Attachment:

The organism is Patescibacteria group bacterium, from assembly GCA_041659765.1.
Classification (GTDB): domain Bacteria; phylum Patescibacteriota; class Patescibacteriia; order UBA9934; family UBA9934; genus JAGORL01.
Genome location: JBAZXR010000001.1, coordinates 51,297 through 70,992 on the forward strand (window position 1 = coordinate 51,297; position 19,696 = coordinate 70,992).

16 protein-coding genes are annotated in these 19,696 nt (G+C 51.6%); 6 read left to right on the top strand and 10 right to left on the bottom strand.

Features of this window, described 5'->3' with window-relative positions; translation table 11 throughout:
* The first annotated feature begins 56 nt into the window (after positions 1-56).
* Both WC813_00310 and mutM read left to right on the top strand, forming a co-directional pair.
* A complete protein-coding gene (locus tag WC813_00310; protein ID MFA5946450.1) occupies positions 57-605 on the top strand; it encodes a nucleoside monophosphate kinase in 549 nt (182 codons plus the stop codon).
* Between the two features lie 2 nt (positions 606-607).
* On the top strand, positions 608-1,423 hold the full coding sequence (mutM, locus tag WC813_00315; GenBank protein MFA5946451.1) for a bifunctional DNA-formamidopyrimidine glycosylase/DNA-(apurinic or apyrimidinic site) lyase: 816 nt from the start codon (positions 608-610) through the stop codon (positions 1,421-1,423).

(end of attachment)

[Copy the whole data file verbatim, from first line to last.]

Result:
The organism is Patescibacteria group bacterium, from assembly GCA_041659765.1.
Classification (GTDB): domain Bacteria; phylum Patescibacteriota; class Patescibacteriia; order UBA9934; family UBA9934; genus JAGORL01.
Genome location: JBAZXR010000001.1, coordinates 51,297 through 70,992 on the forward strand (window position 1 = coordinate 51,297; position 19,696 = coordinate 70,992).

16 protein-coding genes are annotated in these 19,696 nt (G+C 51.6%); 6 read left to right on the top strand and 10 right to left on the bottom strand.

Features of this window, described 5'->3' with window-relative positions; translation table 11 throughout:
* The first annotated feature begins 56 nt into the window (after positions 1-56).
* Both WC813_00310 and mutM read left to right on the top strand, forming a co-directional pair.
* A complete protein-coding gene (locus tag WC813_00310; protein ID MFA5946450.1) occupies positions 57-605 on the top strand; it encodes a nucleoside monophosphate kinase in 549 nt (182 codons plus the stop codon).
* Between the two features lie 2 nt (positions 606-607).
* On the top strand, positions 608-1,423 hold the full coding sequence (mutM, locus tag WC813_00315; GenBank protein MFA5946451.1) for a bifunctional DNA-formamidopyrimidine glycosylase/DNA-(apurinic or apyrimidinic site) lyase: 816 nt from the start codon (positions 608-610) through the stop codon (positions 1,421-1,423).